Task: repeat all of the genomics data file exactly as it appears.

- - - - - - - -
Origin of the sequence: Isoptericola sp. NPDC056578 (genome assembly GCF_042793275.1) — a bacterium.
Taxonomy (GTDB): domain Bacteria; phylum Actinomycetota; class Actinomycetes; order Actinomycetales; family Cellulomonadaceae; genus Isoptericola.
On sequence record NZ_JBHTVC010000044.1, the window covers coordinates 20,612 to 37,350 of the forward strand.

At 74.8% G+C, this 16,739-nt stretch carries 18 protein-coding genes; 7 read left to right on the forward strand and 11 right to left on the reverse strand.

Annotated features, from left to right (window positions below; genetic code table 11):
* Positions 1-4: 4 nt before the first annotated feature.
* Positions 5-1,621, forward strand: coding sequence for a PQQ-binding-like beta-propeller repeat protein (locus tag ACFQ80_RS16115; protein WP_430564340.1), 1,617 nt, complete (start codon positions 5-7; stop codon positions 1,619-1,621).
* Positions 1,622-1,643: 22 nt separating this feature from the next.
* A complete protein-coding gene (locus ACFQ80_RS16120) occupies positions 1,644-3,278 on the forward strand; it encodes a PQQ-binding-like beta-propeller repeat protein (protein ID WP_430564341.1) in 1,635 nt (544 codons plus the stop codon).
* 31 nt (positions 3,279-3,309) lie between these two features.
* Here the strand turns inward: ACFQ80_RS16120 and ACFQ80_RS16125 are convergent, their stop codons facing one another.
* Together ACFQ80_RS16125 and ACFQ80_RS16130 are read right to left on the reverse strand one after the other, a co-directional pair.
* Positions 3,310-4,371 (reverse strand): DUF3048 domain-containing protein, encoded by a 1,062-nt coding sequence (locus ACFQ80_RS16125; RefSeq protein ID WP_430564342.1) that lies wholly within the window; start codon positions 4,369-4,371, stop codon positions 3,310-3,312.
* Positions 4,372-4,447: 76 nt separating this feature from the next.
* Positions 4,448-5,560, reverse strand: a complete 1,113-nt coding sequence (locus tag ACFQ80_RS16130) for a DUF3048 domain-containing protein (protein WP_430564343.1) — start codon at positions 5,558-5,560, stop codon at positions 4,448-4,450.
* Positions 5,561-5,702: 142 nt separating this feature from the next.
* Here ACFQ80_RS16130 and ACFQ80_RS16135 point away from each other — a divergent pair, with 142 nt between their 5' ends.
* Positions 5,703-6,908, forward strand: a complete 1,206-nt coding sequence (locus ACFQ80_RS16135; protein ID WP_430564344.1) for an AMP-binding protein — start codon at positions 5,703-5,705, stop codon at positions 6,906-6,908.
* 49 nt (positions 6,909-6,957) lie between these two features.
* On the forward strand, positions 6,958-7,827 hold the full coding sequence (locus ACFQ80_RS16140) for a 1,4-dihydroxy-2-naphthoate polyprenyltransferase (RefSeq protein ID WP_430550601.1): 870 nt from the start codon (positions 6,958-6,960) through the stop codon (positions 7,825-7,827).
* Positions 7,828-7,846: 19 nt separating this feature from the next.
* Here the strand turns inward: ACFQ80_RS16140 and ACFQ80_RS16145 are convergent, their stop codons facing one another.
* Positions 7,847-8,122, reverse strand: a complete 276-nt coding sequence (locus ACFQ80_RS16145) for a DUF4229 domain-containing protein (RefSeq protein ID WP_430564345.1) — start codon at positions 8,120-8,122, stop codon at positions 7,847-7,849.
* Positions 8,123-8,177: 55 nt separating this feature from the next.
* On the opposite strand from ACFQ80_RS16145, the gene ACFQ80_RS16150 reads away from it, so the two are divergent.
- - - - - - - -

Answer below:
Origin of the sequence: Isoptericola sp. NPDC056578 (genome assembly GCF_042793275.1) — a bacterium.
Taxonomy (GTDB): domain Bacteria; phylum Actinomycetota; class Actinomycetes; order Actinomycetales; family Cellulomonadaceae; genus Isoptericola.
On sequence record NZ_JBHTVC010000044.1, the window covers coordinates 20,612 to 37,350 of the forward strand.

At 74.8% G+C, this 16,739-nt stretch carries 18 protein-coding genes; 7 read left to right on the forward strand and 11 right to left on the reverse strand.

Annotated features, from left to right (window positions below; genetic code table 11):
* Positions 1-4: 4 nt before the first annotated feature.
* Positions 5-1,621, forward strand: coding sequence for a PQQ-binding-like beta-propeller repeat protein (locus tag ACFQ80_RS16115; protein WP_430564340.1), 1,617 nt, complete (start codon positions 5-7; stop codon positions 1,619-1,621).
* Positions 1,622-1,643: 22 nt separating this feature from the next.
* A complete protein-coding gene (locus ACFQ80_RS16120) occupies positions 1,644-3,278 on the forward strand; it encodes a PQQ-binding-like beta-propeller repeat protein (protein ID WP_430564341.1) in 1,635 nt (544 codons plus the stop codon).
* 31 nt (positions 3,279-3,309) lie between these two features.
* Here the strand turns inward: ACFQ80_RS16120 and ACFQ80_RS16125 are convergent, their stop codons facing one another.
* Together ACFQ80_RS16125 and ACFQ80_RS16130 are read right to left on the reverse strand one after the other, a co-directional pair.
* Positions 3,310-4,371 (reverse strand): DUF3048 domain-containing protein, encoded by a 1,062-nt coding sequence (locus ACFQ80_RS16125; RefSeq protein ID WP_430564342.1) that lies wholly within the window; start codon positions 4,369-4,371, stop codon positions 3,310-3,312.
* Positions 4,372-4,447: 76 nt separating this feature from the next.
* Positions 4,448-5,560, reverse strand: a complete 1,113-nt coding sequence (locus tag ACFQ80_RS16130) for a DUF3048 domain-containing protein (protein WP_430564343.1) — start codon at positions 5,558-5,560, stop codon at positions 4,448-4,450.
* Positions 5,561-5,702: 142 nt separating this feature from the next.
* Here ACFQ80_RS16130 and ACFQ80_RS16135 point away from each other — a divergent pair, with 142 nt between their 5' ends.
* Positions 5,703-6,908, forward strand: a complete 1,206-nt coding sequence (locus ACFQ80_RS16135; protein ID WP_430564344.1) for an AMP-binding protein — start codon at positions 5,703-5,705, stop codon at positions 6,906-6,908.
* 49 nt (positions 6,909-6,957) lie between these two features.
* On the forward strand, positions 6,958-7,827 hold the full coding sequence (locus ACFQ80_RS16140) for a 1,4-dihydroxy-2-naphthoate polyprenyltransferase (RefSeq protein ID WP_430550601.1): 870 nt from the start codon (positions 6,958-6,960) through the stop codon (positions 7,825-7,827).
* Positions 7,828-7,846: 19 nt separating this feature from the next.
* Here the strand turns inward: ACFQ80_RS16140 and ACFQ80_RS16145 are convergent, their stop codons facing one another.
* Positions 7,847-8,122, reverse strand: a complete 276-nt coding sequence (locus ACFQ80_RS16145) for a DUF4229 domain-containing protein (RefSeq protein ID WP_430564345.1) — start codon at positions 8,120-8,122, stop codon at positions 7,847-7,849.
* Positions 8,123-8,177: 55 nt separating this feature from the next.
* On the opposite strand from ACFQ80_RS16145, the gene ACFQ80_RS16150 reads away from it, so the two are divergent.